A Gospel-Formed Community: Value 2 of 7: Celebrating our Worship.
Revelation 5, Psalm 95, Romans 11:33-12:2
So what is worship, anyways? According to our web-based discussion, and most standard dictionaries, worship is…
– Acts of worship, “to render religious reverence and homage”
o But this isn’t very Anabaptist of us, given how the early Anabaptists rebelled against worship that was just ritual.
– Or, Feelings: “to feel an adoring reverence or regard.”
o But this isn’t very Anabaptist either, because the birth of Anabaptism was just that, a re-baptism, it was an act in history.
Do we get to pick actions or feelings? Or is it both actions and feelings, a nice healthy balance? Worship, it seems, is something more whole than just an act, and something more deep than just a feeling.
There is a third definition of worship I’m even more interested in exploring. The idea that worship is that which shapes us into the image of Christ.
Worship shapes us
Throughout scripture we find this to be true, worship can and does shape our very character, and rewrite the DNA of our souls.
Worship shaped Jacob into Israel when he turned wrestling with a stranger in the middle of the night into an opportunity for worship.
Worship is what shaped Moses into a leader when leading he did not want to do. “Remove your sandals, because the ground you are standing on is holy ground.”
Worship shaped Israel into a nation as it gazed towards the mountaintop.
Worship shaped Isaiah into a prophet of God when he said, “Here I am, send me.”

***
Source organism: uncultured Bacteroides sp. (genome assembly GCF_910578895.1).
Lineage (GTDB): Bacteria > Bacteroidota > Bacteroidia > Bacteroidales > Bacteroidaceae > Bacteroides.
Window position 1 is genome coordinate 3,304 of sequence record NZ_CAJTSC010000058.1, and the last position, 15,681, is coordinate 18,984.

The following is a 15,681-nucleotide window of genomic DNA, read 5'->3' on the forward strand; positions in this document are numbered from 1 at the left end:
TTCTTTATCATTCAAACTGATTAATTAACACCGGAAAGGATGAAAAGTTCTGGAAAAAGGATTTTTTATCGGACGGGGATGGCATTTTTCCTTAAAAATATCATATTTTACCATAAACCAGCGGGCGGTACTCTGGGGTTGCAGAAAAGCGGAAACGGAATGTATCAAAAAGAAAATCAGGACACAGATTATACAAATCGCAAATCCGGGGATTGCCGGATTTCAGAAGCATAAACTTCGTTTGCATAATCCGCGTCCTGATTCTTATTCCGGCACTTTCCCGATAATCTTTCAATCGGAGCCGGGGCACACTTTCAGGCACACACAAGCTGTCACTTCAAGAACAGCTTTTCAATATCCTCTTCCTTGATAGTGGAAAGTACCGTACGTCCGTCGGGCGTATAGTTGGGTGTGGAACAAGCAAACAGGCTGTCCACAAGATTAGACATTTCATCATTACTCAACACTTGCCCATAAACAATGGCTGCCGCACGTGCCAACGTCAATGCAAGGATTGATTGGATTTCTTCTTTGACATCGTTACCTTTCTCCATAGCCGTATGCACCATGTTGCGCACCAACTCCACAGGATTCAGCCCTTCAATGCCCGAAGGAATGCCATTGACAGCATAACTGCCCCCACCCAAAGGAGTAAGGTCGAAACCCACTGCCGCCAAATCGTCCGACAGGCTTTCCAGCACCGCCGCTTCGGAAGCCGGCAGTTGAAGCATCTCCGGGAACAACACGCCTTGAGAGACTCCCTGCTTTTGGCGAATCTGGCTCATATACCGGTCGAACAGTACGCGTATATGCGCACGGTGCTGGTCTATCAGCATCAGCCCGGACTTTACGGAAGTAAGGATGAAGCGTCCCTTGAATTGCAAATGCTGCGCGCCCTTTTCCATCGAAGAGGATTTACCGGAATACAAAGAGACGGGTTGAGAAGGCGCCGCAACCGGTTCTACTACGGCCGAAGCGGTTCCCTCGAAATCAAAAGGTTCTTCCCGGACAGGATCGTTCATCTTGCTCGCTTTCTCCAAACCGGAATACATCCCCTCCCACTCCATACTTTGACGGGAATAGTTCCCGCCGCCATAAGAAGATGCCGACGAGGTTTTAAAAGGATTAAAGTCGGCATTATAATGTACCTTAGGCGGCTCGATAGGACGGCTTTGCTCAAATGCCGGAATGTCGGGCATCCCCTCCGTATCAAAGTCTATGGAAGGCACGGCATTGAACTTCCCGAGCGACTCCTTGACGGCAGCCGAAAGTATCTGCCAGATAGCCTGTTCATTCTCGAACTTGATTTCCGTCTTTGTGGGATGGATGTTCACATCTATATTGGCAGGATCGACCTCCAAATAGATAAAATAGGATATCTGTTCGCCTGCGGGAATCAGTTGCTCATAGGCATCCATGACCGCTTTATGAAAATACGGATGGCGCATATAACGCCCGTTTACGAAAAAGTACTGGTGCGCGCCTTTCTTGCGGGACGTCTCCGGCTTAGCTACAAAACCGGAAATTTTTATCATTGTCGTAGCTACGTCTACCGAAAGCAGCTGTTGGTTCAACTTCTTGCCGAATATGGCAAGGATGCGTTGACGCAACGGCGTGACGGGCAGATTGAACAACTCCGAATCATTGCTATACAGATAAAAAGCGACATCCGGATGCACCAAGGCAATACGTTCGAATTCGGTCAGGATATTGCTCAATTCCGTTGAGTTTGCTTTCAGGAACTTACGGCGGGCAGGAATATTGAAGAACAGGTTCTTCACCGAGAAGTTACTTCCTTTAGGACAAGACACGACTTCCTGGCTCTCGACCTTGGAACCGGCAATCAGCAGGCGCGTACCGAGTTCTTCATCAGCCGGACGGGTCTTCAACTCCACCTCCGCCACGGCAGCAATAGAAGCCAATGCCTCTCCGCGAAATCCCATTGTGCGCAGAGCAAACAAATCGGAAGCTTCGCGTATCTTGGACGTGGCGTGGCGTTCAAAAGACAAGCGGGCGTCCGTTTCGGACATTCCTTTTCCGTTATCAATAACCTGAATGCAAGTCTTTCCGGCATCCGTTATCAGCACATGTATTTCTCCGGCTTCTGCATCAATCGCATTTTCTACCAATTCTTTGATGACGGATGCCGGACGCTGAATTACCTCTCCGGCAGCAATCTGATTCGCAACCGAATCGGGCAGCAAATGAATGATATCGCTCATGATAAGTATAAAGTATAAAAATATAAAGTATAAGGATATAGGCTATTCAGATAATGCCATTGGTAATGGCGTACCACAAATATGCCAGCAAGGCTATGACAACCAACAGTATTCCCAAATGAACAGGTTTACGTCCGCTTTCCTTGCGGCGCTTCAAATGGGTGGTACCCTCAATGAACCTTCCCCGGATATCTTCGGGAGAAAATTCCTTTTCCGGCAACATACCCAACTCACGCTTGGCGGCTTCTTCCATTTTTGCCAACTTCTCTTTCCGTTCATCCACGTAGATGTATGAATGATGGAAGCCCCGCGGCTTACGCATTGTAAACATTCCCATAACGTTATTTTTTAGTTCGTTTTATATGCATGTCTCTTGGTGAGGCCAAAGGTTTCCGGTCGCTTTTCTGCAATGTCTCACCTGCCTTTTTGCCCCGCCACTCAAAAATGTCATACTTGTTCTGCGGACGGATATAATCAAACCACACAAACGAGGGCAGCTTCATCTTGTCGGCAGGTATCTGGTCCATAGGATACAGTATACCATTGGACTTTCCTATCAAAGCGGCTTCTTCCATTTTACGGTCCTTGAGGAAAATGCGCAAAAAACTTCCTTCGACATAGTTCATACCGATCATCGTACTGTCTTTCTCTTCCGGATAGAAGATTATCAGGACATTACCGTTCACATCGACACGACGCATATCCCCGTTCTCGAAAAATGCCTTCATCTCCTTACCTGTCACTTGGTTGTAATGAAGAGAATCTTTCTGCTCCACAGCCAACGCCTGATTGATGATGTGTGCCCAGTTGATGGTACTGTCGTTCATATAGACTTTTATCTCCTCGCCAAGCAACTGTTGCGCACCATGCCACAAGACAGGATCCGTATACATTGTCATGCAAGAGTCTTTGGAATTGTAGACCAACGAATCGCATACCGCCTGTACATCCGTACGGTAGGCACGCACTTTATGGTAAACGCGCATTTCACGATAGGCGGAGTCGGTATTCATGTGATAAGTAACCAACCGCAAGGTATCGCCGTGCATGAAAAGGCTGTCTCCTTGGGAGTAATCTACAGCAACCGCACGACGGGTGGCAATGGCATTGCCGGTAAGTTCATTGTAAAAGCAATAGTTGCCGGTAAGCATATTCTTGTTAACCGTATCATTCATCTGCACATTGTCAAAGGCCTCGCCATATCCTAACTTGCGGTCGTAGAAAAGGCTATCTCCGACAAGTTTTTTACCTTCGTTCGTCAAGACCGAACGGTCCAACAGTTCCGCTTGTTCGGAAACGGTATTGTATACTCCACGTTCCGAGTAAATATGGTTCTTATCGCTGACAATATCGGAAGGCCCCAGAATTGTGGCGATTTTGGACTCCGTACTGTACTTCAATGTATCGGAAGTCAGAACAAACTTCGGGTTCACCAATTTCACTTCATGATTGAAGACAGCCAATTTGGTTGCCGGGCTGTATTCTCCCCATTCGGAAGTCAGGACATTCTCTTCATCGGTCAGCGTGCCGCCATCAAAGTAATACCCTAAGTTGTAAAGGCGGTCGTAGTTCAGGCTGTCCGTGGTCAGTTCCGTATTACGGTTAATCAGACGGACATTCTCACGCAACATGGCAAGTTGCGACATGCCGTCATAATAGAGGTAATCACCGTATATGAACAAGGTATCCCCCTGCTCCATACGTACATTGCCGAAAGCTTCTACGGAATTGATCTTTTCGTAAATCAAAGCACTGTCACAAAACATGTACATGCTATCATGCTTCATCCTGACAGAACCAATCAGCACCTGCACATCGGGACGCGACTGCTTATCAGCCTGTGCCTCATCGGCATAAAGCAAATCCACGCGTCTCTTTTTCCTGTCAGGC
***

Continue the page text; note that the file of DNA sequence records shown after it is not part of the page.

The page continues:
Worship shaped Simon into Peter when he finally saw Jesus as the Christ, “You are the Christ, the son of the living God.” And with that, Jesus changed his name.
Worship shaped the early church of 12 or so disciples into a thriving, pulsating, living body of 3000 hungry for more.
Worship in the form of re-baptisms shaped our ancestors to be a radical, dissenting, passionate, missional, unstoppable people.
Worship Shapes Our Vision
Worship shapes us in at least three ways. The first, and primary way, is that worship shapes us to be oriented to God and to God’s kingdom. God, we will find if we worship him long enough, is committed to a different kind of world. And that is why we pray, “your kingdom come, your will be done.”
In Revelation 5 the author/artist gives us a picture of reality as best he can. There is a God seated on the throne, in whose hand lays all the secrets of the universe: time, meaning, history, the future, and Truth. But no one or nothing is able to make sense of it. They look and look, and no one, not the brightest minds or the most powerful warriors can open the scroll in God’s hand. No one, that is, except Jesus, the slaughtered lamb. Only Jesus can unlock history and time and Truth. He can, and he does. Worship is any and everything that reminds us of this vision of reality. Through worship we’re asked over and over again, “Whose story do we take to be the true picture of how things are?” and so worship can be any feeling, any action, that shapes us into the kind of people who take Jesus story to be the true picture of how things are.